"This is really a technology project," she said. "One of the challenges is the [MNsure] leadership viewed this from a health policy standpoint and not from an IT technology implementation standpoint, and I think that drove a lot of the challenges along the way."
Insurance company executives also complained that the Legislature denied the industry a seat on the agency's board over concerns about a conflict of interest, so tough questions about the site's technological infrastructure weren't asked early or frequently enough.
When MNsure went live, its technical flaws emerged quickly. Some people were locked out of their applications, while others struggled to find out if they were eligible for financial assistance. MNsure didn't run well on certain web browsers, and many users were confronted with frozen screens.
MNsure officials might have known about many of these problems if they had tested the site with consumers prior to Oct. 1.
But, as agency officials rushed to make their deadline, they say they didn't have time to do what IT consultant Michael Krigsman calls a cardinal rule of technology development.
Testing "is one of those things that's so foundational, it doesn't even deserve a 'Why?'" said Krigsman, who specializes in preventing IT projects from failing. "It's like, 'Why do we need to breathe the air?'"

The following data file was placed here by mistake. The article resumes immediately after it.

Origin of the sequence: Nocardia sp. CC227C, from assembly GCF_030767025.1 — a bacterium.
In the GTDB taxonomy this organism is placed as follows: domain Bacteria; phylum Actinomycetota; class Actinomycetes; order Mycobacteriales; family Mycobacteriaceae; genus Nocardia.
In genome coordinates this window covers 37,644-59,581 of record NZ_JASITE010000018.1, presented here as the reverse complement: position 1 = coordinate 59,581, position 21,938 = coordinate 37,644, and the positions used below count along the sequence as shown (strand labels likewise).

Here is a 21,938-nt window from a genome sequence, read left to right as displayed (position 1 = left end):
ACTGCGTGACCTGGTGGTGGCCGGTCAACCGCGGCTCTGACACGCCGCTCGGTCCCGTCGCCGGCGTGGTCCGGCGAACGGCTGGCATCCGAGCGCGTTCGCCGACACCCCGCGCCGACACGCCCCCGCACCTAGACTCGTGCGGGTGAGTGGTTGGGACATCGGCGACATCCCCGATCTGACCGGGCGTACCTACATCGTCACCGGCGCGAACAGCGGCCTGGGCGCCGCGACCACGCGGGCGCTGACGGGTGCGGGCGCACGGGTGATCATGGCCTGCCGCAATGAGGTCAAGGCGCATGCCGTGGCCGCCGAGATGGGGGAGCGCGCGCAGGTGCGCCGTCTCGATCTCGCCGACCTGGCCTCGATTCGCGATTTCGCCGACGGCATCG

Off-The-Shelf And Untested
In 2011, Minnesota counties were helping the Department of Human Services vet software for a massive overhaul of the state's outdated system that calculates someone's eligibility for Medicaid or other public assistance.
County workers process Medical Assistance applications and MNsure was supposed to automate the application system.
Ramsey County Community Human Services director Monty Martin said software developed by IBM Curam stood out among the products the counties analyzed, partly because other states used it and it was "off-the-shelf."
In other words it wouldn't have to be built from scratch, and could be reconfigured to fit Minnesota's specific needs. Eventually, MNsure would serve as a portal for determining eligibility not just for Medicaid, but also for other public assistance programs, such as food and child support. The Curam software would be used to determine eligibility for those programs, too.
Martin said the state and counties were anxious to avoid another HealthMatch, an expensive and failed IT program under the Pawlenty administration that was meant to improve eligibility calculations.
"We in the county had reached an independent conclusion that commercial off-the-shelf products were the direction we would need to go generally in government because development of our own software pieces was much too expensive and hard to maintain," Martin said.
But what the state ultimately licensed from Curam was a product that wasn’t actually tested.
And even though Curam's existing products appeared to work well for other states, one major consulting firm seeking to win the MNsure contract was leery.
Wed, Mar 12 2014